Across the board, studies have shown that tele-ICU programs result in improved patient outcomes, and decreased length of stay and ICU mortality. It is important to consider the cost and revenue centers, and develop a program that will minimize implementation costs while delivering a service that still results in improved patient care.

The impact of an ICU telemedicine program has the potential to be far reaching, both clinically and financially... The up-front capital investment in a tele-ICU program may be substantial, but through cost-effective care, the return on investment can be significant and realized quickly.

Sanjay Subramanian, MD
  1. Koenig, Matthew. Telemedicine in the ICU. Springer, 2019.
  2. Lilly CM, et al. ICU telemedicine program financial outcomes. Chest. 2017;151(2):286–97.

Innovating Critical Care

Omnicure was founded to innovate the delivery of critical care. Almost 3 years ago our team banded together to create an intuitive, simple, and mobile-friendly solution to provide tele-critical care with no hardware costs for the hospital.

Our primary motives?

  • The belief that healthcare as a whole can be improved through efficient allocation of physician resources.
  • The commitment to provide critical care expertise to settings without intensivists. Whether that is a Critical Access Hospital with a small ICU, or an ED where high-acuity patients wait to be transferred to a hospital bed, we set out to create a model that enabled bedside providers to easily connect with intensivists.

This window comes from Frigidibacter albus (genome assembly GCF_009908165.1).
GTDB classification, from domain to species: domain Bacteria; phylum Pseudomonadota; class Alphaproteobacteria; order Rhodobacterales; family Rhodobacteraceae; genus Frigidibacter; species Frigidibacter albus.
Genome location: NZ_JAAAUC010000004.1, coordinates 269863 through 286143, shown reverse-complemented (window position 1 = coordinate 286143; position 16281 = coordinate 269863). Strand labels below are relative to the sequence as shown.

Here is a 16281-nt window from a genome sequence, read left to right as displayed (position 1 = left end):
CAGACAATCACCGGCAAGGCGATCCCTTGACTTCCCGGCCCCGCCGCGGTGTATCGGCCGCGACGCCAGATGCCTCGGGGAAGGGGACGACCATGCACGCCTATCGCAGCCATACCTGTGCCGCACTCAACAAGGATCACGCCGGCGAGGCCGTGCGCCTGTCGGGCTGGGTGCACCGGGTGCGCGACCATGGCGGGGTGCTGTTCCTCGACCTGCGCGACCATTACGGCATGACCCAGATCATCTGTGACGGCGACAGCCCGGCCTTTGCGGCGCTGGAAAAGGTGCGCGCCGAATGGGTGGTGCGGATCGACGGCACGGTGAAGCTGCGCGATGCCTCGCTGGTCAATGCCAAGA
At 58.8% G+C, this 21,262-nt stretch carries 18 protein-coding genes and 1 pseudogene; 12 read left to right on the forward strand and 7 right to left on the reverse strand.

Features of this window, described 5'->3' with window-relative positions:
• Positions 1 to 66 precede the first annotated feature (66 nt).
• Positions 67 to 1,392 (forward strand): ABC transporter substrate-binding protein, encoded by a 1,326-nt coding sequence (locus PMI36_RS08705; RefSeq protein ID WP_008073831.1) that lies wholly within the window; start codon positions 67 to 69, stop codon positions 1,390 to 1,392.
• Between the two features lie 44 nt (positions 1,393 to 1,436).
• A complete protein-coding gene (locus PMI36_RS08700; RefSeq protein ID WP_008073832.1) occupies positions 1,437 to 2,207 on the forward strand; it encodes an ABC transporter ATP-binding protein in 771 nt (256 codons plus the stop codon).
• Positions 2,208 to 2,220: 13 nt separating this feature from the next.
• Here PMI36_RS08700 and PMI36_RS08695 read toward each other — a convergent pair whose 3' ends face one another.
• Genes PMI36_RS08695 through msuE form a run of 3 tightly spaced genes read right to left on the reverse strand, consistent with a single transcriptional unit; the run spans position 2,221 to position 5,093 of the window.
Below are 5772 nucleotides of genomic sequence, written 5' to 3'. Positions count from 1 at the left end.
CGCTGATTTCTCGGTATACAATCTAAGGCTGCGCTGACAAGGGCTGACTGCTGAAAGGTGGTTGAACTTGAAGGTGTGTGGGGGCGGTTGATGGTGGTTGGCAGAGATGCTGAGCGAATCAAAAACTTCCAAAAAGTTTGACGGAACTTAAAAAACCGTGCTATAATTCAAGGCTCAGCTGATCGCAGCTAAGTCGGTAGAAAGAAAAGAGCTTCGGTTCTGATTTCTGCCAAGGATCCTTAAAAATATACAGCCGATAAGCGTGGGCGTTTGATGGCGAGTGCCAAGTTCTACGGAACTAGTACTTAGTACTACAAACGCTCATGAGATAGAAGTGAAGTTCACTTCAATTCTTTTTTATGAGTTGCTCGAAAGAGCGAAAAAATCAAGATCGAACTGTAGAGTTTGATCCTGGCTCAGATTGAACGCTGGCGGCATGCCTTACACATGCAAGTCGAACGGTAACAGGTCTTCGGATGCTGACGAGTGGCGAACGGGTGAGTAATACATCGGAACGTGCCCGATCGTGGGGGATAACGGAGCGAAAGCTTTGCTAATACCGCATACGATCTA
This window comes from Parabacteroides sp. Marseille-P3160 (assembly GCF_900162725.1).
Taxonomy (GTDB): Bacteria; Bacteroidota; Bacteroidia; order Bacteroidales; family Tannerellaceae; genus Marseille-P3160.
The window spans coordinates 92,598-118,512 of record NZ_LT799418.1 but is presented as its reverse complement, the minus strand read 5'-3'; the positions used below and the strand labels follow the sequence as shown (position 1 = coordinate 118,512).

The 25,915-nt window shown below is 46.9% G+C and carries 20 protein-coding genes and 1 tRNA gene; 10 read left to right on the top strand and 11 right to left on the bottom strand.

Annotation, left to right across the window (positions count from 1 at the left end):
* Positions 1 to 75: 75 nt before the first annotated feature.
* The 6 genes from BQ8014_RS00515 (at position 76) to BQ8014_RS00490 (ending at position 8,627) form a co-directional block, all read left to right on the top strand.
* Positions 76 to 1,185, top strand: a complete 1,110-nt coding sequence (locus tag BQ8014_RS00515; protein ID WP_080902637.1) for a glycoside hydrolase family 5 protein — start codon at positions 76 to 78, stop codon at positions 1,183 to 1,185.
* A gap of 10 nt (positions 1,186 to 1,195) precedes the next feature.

Sanjay Subramanian, a critical care physician in St. Louis, experienced the inefficiencies of legacy tele-ICU systems and considered the limitations. He saw an opportunity to make a positive change. Having previously practiced in Seattle, Sanjay reconnected with old friends and colleagues including Paramesh Vaidyanathan. Paramesh would go on to lead software development and become Omnicure’s CTO, with unique access to the tech talent of Seattle. Sanjay and fellow critical care colleagues helped guide product development, methodically designing workflows that would be natural and intuitive to providers.

Omnicure is an emerging force in tele-ICU, and more broadly provider-to-provider telemedicine. Our platform is nimble yet comprehensive. We knew the platform alone could help health systems better utilize intensivists to optimize their coverage. The next step was building a team of intensivists to provide coverage and consults to hospitals and systems that did not have critical care physicians in-house 24/7.

Intensivists loved the idea of providing remote coverage from home as opposed to the traditional centralized bunker locations associated with tele-ICU. We are still adding intensivists to prepare for additional coverage as we scale. If you are an intensivist reading this and want to learn more, don’t hesitate to contact us.

We are excited to have our new website up and running, and look forward to using this blog as a medium to discuss critical care, telemedicine, and all things healthcare.

Stay tuned as we work to bring critical care to new locations and strive to make a positive impact in healthcare through the use of our unique technology.